With the help of her maid, Isabel arranges to leave Rome for England to see her cousin Ralph on his deathbed. But before she departs for Gardencourt, she visits Pansy at the convent.
Isabel’s visit to Pansy mirrors her visit to the girl after Osmond told Isabel he loved her. Now, though, Pansy is not such a vulnerable young girl; she is intelligent and can assert her own will.
Isabel is shocked to find that Madame Merle is also at the convent. Merle tries to justify her visit to Pansy, acknowledging that she should have asked for permission from Osmond and Isabel, but she soon realizes that Isabel knows the truth of Merle’s relationship to Osmond and Pansy. Despite a quavering voice, she talks in the usual fashion about Pansy’s experiences at the convent.
Madame Merle slips into her usual mode of fabrication to explain her interest in Pansy. Even when she realizes that Isabel now knows the truth of Pansy’s parentage, Merle relies on Isabel conforming to social propriety in continuing to talk on expected topics.
Isabel knows that she could lord her newfound knowledge over Madame Merle in “a great moment […] of triumph.” But she chooses to say nothing to Madame Merle, except that she is shortly to depart alone for England. Her near silence seems punishment enough for Madame Merle, who is helpless in her dishonor. Isabel announces her intention to wish Pansy goodbye, leaving Merle sitting in the convent parlor.
Madame Catherine takes Isabel to see Pansy, calling the young woman a “precious charge” who will be pleased to see Isabel. As soon as the nun leaves them together, Pansy buries her face in Isabel’s dress with happiness at seeing her. Isabel soothes her stepdaughter and admires her room, before revealing that she is leaving for England. Pansy hides her reaction to this news, but then begs Isabel not to leave her in the convent, suggesting she can go with her to England. Despite Isabel’s heartfelt desire to allow Pansy’s wishes, Pansy decides to obey Osmond’s orders and remain faithfully in the convent.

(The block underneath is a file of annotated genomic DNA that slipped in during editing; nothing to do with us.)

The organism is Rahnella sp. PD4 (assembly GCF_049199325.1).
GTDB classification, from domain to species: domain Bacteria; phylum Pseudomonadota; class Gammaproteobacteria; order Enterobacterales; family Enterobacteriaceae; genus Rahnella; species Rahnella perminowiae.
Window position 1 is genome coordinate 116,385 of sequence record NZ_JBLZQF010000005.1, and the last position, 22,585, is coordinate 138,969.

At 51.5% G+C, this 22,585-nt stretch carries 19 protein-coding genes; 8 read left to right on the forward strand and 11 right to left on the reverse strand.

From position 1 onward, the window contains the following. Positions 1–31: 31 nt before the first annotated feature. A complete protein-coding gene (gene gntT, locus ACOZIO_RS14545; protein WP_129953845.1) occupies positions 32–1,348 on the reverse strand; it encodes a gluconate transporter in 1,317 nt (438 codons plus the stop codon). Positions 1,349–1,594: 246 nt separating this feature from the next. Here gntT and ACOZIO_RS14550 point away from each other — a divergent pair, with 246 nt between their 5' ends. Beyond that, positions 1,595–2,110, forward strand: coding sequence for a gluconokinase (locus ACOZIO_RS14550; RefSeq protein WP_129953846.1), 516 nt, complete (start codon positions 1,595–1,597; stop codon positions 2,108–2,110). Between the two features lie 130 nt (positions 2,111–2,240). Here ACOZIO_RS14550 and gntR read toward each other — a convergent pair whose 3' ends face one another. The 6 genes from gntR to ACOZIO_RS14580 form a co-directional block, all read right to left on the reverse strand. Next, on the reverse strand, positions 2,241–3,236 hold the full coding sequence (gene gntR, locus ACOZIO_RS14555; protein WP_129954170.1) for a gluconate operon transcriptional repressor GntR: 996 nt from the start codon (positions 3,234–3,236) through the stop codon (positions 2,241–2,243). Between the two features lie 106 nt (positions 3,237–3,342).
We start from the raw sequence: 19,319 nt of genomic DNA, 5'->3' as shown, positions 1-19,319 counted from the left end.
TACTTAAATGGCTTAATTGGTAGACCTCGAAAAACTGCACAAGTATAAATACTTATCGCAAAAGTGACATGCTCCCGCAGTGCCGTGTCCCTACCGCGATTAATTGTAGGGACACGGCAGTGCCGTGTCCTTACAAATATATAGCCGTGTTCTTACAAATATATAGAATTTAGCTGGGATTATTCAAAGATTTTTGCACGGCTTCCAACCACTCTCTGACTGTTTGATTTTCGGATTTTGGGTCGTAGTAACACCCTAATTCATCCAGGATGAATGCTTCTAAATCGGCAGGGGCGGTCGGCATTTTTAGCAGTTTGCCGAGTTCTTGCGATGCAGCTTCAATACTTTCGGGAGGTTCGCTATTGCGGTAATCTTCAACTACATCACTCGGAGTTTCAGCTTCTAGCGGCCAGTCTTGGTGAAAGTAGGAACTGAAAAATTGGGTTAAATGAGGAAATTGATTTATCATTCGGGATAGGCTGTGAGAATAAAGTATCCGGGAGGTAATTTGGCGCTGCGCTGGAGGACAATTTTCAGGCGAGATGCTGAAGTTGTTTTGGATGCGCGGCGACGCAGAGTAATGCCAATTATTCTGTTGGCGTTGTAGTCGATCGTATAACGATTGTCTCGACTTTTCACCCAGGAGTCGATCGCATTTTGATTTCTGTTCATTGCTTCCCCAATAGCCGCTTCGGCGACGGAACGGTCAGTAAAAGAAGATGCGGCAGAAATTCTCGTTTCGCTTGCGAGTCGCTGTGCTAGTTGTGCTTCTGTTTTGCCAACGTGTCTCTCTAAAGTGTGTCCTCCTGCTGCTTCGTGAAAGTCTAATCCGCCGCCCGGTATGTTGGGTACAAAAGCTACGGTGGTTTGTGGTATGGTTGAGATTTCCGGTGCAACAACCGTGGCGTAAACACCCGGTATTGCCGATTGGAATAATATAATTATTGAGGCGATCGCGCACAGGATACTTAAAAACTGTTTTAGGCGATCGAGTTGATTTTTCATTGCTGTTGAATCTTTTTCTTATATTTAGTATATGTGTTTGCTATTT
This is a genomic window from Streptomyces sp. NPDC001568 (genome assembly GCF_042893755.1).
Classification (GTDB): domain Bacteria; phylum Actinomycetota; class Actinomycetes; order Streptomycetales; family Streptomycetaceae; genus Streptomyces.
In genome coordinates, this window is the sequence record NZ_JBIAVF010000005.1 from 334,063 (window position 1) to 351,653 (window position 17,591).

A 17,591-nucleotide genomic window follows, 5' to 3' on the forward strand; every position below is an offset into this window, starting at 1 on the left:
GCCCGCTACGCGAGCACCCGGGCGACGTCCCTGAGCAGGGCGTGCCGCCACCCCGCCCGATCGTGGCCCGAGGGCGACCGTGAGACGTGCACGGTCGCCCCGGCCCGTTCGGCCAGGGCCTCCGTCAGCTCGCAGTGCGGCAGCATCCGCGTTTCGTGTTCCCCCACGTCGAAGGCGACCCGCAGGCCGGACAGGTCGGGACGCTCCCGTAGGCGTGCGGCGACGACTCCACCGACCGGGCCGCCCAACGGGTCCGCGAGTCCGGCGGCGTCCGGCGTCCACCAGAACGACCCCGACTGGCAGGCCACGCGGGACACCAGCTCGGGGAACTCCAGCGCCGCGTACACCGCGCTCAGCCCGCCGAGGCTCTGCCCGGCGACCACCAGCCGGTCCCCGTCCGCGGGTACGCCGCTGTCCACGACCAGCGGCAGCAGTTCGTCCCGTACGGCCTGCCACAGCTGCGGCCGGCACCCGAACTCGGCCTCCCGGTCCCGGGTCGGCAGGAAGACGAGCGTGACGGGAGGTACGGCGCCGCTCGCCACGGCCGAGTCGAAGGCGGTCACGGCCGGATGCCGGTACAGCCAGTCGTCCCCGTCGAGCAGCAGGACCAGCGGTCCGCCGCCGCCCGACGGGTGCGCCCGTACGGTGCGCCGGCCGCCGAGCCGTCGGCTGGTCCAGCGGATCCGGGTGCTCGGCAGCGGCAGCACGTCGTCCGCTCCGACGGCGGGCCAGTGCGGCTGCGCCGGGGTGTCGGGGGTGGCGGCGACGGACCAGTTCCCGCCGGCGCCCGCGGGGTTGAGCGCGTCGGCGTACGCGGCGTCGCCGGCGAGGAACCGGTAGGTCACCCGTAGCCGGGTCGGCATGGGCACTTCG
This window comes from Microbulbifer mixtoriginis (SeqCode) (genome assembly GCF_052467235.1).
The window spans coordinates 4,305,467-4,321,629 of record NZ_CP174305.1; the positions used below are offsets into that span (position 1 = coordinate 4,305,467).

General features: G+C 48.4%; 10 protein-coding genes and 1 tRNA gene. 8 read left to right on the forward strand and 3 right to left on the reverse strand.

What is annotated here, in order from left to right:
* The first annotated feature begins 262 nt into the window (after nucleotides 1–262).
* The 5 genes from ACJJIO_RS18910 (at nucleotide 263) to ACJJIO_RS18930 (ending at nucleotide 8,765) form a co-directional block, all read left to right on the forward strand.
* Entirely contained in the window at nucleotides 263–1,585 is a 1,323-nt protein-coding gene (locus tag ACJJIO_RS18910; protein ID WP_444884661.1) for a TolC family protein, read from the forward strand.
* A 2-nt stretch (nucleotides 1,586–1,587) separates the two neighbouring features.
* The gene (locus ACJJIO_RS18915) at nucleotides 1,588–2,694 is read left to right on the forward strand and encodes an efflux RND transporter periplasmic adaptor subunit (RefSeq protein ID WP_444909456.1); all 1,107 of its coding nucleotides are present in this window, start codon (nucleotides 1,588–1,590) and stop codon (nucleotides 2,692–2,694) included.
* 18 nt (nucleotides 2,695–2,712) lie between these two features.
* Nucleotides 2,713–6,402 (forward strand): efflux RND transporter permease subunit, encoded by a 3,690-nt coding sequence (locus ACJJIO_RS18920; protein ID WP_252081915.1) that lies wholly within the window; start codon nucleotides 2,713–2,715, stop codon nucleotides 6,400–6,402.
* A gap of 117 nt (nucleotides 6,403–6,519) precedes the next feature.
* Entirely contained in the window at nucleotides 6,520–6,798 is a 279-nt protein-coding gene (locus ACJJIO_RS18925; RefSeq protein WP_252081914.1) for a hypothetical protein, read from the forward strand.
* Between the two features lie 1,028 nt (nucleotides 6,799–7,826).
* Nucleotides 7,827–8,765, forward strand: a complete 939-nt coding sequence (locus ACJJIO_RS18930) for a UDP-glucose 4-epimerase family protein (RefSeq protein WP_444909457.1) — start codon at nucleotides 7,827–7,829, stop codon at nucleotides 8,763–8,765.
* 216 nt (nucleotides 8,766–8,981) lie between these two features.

With her return to the convent, Pansy also seems to have returned to her former meek childhood character. Despite her opposing desires, Pansy decides to dutifully act in accordance with her father’s will.
Pansy admits to Isabel that she sometimes fears both Osmond and Madame Merle. Isabel gently rebukes her for saying so. She must say goodbye to Pansy, but promises that she will return. Pansy repeats her dislike of Madame Merle, with Isabel again insisting that she must not say such things. Pansy tells her stepmother that it is much easier to bear her father and Madame Merle’s expectations when Isabel is also around.
Isabel’s departing promise may come back to haunt her in future, for she is ethically beholden to Pansy but not Osmond.
Isabel is leaving the convent when Madame Merle requests to speak with her again. After checking whether Isabel is fond of her cousin Ralph, Merle suggests that Isabel has Ralph to thank for her wealth and subsequent marriage. Madame Merle is momentarily delighted at surprising Isabel so, but Isabel retorts that it is Madame Merle she has to thank. The older woman states that although Isabel is unhappy, Merle is unhappy to an even higher degree. Isabel believes Madam Merle, and tells her that she never wants to see her again. As Isabel exits the convent, Madame Merle states quietly that she will move to America.
Madame Merle cannot help her nature in wanting to exercise power over Isabel, insulting Ralph and simultaneously trying to shift the blame of Isabel’s unhappy marriage away from Merle herself. Isabel again acts nobly, taking the high road while being very clear that she will not stand for Merle’s manipulative behaviors any longer. Merle’s promise that she will move to America effectively removes Merle from the complex relationship between Osmond and Isabel.